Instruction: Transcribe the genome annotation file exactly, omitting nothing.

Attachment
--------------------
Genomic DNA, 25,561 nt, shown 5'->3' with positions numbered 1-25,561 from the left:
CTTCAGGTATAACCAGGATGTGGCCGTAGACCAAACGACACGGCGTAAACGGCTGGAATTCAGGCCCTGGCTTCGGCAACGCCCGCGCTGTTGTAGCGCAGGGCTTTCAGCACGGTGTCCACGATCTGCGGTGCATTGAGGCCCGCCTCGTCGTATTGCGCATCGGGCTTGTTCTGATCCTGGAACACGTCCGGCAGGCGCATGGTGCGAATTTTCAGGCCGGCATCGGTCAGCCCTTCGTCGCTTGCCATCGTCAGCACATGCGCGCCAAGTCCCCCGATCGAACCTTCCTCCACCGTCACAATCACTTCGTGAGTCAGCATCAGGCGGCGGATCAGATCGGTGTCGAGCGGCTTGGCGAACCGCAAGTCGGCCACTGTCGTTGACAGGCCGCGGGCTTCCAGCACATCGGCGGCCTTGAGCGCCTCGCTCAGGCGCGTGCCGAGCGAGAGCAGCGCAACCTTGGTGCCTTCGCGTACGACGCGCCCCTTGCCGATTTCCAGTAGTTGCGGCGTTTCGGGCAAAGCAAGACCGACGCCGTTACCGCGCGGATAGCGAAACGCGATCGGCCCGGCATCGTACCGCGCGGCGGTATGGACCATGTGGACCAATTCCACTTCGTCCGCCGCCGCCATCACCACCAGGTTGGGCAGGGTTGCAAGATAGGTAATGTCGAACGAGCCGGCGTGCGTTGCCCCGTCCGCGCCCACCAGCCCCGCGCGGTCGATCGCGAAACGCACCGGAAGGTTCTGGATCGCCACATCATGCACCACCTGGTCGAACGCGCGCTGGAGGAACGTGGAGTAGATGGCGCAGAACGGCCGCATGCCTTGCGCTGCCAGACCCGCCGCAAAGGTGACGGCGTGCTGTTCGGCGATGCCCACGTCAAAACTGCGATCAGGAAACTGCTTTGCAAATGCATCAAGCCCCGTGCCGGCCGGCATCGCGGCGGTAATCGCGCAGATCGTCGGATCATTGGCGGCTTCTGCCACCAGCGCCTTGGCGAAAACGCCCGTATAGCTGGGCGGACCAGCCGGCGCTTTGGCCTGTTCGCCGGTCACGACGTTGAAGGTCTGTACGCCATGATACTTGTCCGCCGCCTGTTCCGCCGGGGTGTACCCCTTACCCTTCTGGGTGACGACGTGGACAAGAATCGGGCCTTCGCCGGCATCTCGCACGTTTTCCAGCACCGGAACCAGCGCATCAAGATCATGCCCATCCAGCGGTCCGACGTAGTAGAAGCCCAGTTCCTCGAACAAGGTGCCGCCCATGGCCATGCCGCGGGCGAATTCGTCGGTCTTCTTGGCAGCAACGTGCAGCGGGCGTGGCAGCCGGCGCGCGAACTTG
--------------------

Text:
Genomic DNA, 25,561 nt, shown 5'->3' with positions numbered 1-25,561 from the left:
CTTCAGGTATAACCAGGATGTGGCCGTAGACCAAACGACACGGCGTAAACGGCTGGAATTCAGGCCCTGGCTTCGGCAACGCCCGCGCTGTTGTAGCGCAGGGCTTTCAGCACGGTGTCCACGATCTGCGGTGCATTGAGGCCCGCCTCGTCGTATTGCGCATCGGGCTTGTTCTGATCCTGGAACACGTCCGGCAGGCGCATGGTGCGAATTTTCAGGCCGGCATCGGTCAGCCCTTCGTCGCTTGCCATCGTCAGCACATGCGCGCCAAGTCCCCCGATCGAACCTTCCTCCACCGTCACAATCACTTCGTGAGTCAGCATCAGGCGGCGGATCAGATCGGTGTCGAGCGGCTTGGCGAACCGCAAGTCGGCCACTGTCGTTGACAGGCCGCGGGCTTCCAGCACATCGGCGGCCTTGAGCGCCTCGCTCAGGCGCGTGCCGAGCGAGAGCAGCGCAACCTTGGTGCCTTCGCGTACGACGCGCCCCTTGCCGATTTCCAGTAGTTGCGGCGTTTCGGGCAAAGCAAGACCGACGCCGTTACCGCGCGGATAGCGAAACGCGATCGGCCCGGCATCGTACCGCGCGGCGGTATGGACCATGTGGACCAATTCCACTTCGTCCGCCGCCGCCATCACCACCAGGTTGGGCAGGGTTGCAAGATAGGTAATGTCGAACGAGCCGGCGTGCGTTGCCCCGTCCGCGCCCACCAGCCCCGCGCGGTCGATCGCGAAACGCACCGGAAGGTTCTGGATCGCCACATCATGCACCACCTGGTCGAACGCGCGCTGGAGGAACGTGGAGTAGATGGCGCAGAACGGCCGCATGCCTTGCGCTGCCAGACCCGCCGCAAAGGTGACGGCGTGCTGTTCGGCGATGCCCACGTCAAAACTGCGATCAGGAAACTGCTTTGCAAATGCATCAAGCCCCGTGCCGGCCGGCATCGCGGCGGTAATCGCGCAGATCGTCGGATCATTGGCGGCTTCTGCCACCAGCGCCTTGGCGAAAACGCCCGTATAGCTGGGCGGACCAGCCGGCGCTTTGGCCTGTTCGCCGGTCACGACGTTGAAGGTCTGTACGCCATGATACTTGTCCGCCGCCTGTTCCGCCGGGGTGTACCCCTTACCCTTCTGGGTGACGACGTGGACAAGAATCGGGCCTTCGCCGGCATCTCGCACGTTTTCCAGCACCGGAACCAGCGCATCAAGATCATGCCCATCCAGCGGTCCGACGTAGTAGAAGCCCAGTTCCTCGAACAAGGTGCCGCCCATGGCCATGCCGCGGGCGAATTCGTCGGTCTTCTTGGCAGCAACGTGCAGCGGGCGTGGCAGCCGGCGCGCGAACTTG